Members of British Parliament raised concerns about 21st Century Fox’s proposed takeover of pay-TV operator Sky on Monday during an urgent question debate which was tabled by shadow culture, media and sport spokesman Kevin Brannan.

Questions of plurality laws were raised and the government was called upon to ensure that the deal does not go ahead unchallenged and should be “properly and independently scrutinized.”

Rupert Murdoch-owned Fox said on Friday that it had struck a preliminary deal worth £11.2B ($24.2M) to buy the 61% of Sky that it does not already own, a deal which would see Murdoch take full ownership of what will be the UK’s largest media company. He already controls the Times and Sun newspapers through News Corp.

A report from Reuters on Monday said that Fox could table a firm cash bid for Sky as early as Wednesday, indicating that the two companies have agreed to press ahead with a court-approved agreement used in friendly takeovers in the UK, which would require just 75% approval from shareholders rather than 90% through a straight takeover.

Murdoch’s earlier approach for Sky in 2011 was rejected when his UK newspaper business was hit by a phone-hacking scandal, a point that government ministers were urged to remember during the debate on Monday.

Speaking in Parliament, Brannan noted that the concerns raised five years ago “were not only about the serious wrongdoing that was being uncovered during the phone-hacking scandal, but they were also about the concentration of media power and media ownership in fewer and fewer hands.”

He added: “Nowhere does it say we should sit quietly for five years and come back again when we’ve all forgotten about it. We haven’t forgotten about it.”

Culture minister Karen Bradley was expected to field questions on the issue but was absent and digital and culture minister Matt Hancock stepped in, repeating throughout the session that a formal notification had not been received by the parties and when it was received, Bradley would have 10 days to decide whether to issue a public intervention notice.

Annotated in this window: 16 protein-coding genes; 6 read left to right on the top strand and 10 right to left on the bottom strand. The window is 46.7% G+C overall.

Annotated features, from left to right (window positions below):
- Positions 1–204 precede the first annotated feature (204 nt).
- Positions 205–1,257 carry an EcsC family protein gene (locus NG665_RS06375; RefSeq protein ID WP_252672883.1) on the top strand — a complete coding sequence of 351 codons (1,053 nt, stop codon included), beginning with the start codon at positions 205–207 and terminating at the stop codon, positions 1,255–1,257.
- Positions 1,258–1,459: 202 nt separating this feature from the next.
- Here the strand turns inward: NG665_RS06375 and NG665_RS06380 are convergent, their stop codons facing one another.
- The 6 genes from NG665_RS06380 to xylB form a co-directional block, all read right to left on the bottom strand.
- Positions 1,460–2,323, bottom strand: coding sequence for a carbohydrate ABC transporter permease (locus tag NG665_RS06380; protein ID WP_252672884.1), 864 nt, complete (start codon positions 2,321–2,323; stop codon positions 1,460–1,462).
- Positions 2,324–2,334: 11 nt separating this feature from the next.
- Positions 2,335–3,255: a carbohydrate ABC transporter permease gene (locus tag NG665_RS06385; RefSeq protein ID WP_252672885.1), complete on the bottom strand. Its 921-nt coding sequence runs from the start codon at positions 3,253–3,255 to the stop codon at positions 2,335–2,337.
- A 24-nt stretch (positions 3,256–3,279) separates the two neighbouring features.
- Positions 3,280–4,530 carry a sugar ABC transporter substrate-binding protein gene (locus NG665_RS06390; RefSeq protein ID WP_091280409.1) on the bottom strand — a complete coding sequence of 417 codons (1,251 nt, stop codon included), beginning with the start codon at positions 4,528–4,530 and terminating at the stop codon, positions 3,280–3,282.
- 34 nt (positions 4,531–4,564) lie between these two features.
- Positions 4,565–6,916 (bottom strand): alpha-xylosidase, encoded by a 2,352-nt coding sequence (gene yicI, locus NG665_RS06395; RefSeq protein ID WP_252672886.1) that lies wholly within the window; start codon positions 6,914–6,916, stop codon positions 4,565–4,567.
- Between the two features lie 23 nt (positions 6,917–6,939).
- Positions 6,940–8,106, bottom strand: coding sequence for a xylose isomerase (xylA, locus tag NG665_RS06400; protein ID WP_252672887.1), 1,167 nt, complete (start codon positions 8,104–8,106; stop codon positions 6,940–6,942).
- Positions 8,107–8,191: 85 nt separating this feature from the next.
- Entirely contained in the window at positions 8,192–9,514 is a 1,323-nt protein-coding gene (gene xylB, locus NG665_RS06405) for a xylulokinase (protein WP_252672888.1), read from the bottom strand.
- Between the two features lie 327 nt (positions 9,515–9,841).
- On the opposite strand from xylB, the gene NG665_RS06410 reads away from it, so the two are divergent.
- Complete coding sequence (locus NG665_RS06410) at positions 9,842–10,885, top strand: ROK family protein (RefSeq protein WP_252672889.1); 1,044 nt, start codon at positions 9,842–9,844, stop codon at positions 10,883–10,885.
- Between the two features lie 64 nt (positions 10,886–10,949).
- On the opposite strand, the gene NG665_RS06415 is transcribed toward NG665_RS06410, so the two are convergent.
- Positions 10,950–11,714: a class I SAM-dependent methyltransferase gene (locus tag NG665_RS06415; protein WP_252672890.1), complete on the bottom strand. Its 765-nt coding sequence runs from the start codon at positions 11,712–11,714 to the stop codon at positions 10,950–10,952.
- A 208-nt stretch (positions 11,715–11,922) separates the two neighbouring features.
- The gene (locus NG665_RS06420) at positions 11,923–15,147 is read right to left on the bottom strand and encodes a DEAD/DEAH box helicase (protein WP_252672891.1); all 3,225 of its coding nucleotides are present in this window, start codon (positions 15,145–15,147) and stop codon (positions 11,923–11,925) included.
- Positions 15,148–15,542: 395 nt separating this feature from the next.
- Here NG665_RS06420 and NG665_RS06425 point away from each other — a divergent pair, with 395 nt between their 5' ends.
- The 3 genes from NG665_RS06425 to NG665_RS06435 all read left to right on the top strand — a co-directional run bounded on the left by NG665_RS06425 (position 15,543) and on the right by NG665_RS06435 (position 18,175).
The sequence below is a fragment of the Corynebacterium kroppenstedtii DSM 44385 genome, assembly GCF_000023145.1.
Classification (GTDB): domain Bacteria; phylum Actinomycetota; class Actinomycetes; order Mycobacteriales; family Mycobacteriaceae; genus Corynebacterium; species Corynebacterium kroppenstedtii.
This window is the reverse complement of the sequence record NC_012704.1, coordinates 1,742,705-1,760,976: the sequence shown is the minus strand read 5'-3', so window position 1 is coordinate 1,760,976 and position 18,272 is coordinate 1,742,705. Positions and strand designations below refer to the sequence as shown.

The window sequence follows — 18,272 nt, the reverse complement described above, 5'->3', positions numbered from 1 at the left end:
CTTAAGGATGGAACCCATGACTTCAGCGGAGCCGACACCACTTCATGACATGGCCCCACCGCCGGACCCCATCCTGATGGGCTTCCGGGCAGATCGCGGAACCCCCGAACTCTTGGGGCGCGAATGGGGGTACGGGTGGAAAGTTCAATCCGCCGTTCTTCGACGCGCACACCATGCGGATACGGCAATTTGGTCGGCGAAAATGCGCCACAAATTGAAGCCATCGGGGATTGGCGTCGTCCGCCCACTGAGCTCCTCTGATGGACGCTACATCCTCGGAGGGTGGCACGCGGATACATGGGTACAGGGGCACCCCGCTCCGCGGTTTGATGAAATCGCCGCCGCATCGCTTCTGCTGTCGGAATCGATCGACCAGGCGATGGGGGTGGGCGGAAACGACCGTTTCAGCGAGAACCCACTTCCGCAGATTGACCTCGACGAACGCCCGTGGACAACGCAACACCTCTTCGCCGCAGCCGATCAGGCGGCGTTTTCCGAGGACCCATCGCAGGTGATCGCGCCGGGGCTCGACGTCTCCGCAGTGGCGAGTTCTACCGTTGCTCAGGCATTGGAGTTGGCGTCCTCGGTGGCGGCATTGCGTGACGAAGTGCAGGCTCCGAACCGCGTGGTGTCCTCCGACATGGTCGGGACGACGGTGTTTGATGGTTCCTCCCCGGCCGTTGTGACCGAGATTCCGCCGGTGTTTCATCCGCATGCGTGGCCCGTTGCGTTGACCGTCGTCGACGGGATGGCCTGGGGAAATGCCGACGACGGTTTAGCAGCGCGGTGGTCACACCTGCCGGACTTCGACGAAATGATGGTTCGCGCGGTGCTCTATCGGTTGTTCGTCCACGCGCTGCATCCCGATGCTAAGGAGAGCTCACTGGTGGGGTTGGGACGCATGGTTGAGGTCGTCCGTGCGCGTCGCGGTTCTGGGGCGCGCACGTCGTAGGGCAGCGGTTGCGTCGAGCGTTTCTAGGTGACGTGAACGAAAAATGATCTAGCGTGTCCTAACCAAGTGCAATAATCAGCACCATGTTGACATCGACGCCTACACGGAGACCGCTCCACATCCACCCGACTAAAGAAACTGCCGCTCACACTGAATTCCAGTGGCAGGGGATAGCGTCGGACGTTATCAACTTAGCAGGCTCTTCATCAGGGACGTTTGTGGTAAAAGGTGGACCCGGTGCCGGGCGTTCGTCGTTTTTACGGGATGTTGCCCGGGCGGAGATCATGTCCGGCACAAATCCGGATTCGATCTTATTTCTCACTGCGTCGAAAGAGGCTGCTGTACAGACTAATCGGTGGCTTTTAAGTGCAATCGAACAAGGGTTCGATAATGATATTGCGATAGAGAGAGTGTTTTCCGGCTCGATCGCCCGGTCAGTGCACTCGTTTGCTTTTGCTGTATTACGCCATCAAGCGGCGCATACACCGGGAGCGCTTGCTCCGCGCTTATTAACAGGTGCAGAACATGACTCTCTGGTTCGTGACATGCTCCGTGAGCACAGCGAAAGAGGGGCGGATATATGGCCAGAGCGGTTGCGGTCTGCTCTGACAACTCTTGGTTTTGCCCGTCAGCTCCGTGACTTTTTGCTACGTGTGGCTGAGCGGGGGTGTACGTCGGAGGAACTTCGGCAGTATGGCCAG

Media regulator Ofcom could then carry out a public interest test on the takeover offer. In 2012, when carrying out a fit and proper person test, Ofcom’s assessment of Fox CEO James Murdoch indicated that he repeatedly fell short of exercising the responsibility that was expected of him.

“The only thing that really matters in this is the public interest,” said MP Chris Bryant, an opposition Labor Party lawmaker and former shadow culture secretary. “When we had a period where one man had control of 40% of the newspapers in this country — the largest daily newspaper, the largest Sunday newspaper and the largest broadcaster by far in value in this country –, that poisoned the well of British politics. So I urge government ministers that as they go through this process in the quasi-judicial manner that they suggest that they keep that very close to the front of their mind.”

Former Labor leader Ed Milliband added: “Compared to five years ago when the House passed a motion unanimously that [Murdoch’s] bid shouldn’t go a head, we still have issues of phone hacking unresolved in the courts and we still have a system of self-regulation that has not satisfied the victims of phone-hacking. What has really changed since the House passed the motion five years ago? In my view, very little. That is why I believe this bid should be rejected.”

Vince Cable, a politician with the Liberal Democrat Party who handled Murdoch’s previous attempt to to takeover Sky five years ago when he was the government’s business secretary, has said the the Fox/Sky takeover would not be in the public interest.

According to BBC and Reuters reports he said: “This is yet again a threat to media plurality, choice, just as it was six years ago when I referred this to the competition authorities and it should be investigated. The ownership of the media, whether you’re looking at press, radio, television is very highly concentrated and this makes it even more concentrated.”